§ 12. Mr. Dalyell
asked the Secretary of State for Education and Science what study he has made of an all-weather material as a surface for pitches, enabling schools to continue playing school foot-ball 652 matches in adverse conditions, details of which have been sent to him; and what action he proposes to take.
§ Mr. Denis Howell
The cost of the material in question is prohibitive for school use. All-weather alternatives to grass pitches which can be laid out at reasonable cost are described in Building Bulletin 28 Playing Fields and Hard Surface Areas, and my Department keeps itself informed about promising new developments.
§ Mr. Dalyell
What exactly is the policy towards both all-weather facilities and floodlit facilities in schools?
§ Mr. Howell
The policy of the Department is very much to encourage all-weather playing surfaces. I should like to see some part of all playing fields with all-weather facilities. We also favour a policy of floodlighting, particularly in view of the value of this during the winter months.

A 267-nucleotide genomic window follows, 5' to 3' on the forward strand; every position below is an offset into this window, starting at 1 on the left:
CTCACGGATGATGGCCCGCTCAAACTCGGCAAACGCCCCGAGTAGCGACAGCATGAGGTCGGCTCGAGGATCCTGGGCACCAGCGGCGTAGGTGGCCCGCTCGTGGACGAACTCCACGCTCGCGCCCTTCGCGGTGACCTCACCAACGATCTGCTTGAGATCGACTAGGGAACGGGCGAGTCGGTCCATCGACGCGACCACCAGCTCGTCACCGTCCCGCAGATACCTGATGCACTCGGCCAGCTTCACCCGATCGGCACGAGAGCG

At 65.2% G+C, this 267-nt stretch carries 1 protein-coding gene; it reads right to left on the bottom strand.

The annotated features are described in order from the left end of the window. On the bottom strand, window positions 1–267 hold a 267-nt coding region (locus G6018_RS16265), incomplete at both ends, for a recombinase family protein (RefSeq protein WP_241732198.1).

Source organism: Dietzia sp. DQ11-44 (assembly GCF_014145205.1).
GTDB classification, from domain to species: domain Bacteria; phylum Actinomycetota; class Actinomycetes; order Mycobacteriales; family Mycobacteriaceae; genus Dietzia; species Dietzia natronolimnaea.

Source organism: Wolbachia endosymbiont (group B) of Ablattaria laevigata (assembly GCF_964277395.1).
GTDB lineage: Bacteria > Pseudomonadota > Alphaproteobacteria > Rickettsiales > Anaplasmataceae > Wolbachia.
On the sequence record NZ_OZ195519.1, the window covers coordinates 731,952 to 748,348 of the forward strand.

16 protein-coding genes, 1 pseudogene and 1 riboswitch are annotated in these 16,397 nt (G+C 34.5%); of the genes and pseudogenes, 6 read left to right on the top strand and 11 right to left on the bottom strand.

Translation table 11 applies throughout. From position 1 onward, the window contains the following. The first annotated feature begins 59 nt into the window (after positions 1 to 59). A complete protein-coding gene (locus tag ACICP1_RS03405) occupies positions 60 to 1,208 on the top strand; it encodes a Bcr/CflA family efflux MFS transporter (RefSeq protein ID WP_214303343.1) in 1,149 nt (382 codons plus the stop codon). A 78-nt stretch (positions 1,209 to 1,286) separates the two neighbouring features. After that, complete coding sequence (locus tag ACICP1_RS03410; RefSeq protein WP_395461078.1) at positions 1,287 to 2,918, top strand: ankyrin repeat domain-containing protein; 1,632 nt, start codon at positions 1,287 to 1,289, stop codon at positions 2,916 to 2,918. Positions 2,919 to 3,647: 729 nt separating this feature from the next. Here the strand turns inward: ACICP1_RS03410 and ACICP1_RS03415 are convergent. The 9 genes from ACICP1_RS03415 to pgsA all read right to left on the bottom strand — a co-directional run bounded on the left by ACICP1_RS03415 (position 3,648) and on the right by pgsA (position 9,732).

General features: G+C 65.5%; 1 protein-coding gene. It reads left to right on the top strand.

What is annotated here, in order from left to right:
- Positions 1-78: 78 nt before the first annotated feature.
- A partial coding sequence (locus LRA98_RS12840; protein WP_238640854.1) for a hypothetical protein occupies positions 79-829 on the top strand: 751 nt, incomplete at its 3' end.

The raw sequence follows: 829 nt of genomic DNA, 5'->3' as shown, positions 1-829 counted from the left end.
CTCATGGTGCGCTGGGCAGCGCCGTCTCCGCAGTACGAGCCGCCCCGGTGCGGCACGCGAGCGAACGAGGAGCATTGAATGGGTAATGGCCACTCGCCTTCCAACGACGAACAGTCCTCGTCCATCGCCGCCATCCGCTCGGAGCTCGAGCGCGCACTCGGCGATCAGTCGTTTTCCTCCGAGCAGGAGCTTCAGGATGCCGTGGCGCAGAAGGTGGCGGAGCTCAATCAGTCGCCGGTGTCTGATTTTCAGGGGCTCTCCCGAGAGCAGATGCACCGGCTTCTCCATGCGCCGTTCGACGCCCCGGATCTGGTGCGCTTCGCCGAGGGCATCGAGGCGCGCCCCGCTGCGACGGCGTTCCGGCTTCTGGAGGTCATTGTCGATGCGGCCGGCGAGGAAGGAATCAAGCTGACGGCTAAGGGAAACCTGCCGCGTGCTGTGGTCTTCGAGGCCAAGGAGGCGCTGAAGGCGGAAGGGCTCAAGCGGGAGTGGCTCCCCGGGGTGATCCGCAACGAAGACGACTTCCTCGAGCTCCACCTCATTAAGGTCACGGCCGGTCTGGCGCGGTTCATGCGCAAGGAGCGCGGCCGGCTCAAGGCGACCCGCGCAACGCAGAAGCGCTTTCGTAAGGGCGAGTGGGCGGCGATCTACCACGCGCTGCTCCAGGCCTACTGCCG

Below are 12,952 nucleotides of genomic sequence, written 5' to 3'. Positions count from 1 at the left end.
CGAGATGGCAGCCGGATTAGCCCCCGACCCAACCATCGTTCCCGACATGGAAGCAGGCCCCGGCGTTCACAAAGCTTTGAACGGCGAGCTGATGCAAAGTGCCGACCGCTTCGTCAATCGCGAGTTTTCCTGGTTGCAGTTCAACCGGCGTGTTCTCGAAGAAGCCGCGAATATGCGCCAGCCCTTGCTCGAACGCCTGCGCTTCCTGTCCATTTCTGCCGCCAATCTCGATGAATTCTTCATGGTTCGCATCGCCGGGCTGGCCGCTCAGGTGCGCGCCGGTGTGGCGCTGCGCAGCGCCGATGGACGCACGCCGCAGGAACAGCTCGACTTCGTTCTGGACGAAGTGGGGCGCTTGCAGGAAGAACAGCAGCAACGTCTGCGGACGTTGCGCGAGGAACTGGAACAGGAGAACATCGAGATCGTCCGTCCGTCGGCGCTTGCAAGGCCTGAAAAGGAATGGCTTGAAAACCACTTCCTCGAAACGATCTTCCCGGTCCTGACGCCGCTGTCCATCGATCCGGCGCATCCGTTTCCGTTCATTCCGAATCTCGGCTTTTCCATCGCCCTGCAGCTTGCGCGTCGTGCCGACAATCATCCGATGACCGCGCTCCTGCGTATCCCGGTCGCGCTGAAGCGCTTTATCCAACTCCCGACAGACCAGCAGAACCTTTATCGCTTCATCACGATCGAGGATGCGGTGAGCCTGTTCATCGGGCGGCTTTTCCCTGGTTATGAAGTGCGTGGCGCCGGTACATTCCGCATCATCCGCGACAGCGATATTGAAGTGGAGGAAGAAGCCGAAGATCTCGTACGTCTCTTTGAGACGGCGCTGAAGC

§ Mr. Charles Morrison
While I apprereciate that the cost of some of this work may be prohibitive, has the Department instigated its own research into the subject?
§ Mr. Howell
The hon. Gentleman is correct. The figures are rather overwhelming and we are still recovering from the results of our first examination. It costs £150 for a seeded football pitch, £11,000 for an all-weather pitch—we want to encourage this type of facility—and £100,000 to £140,000 for the sort of pitch to which my hon. Friend has drawn attention.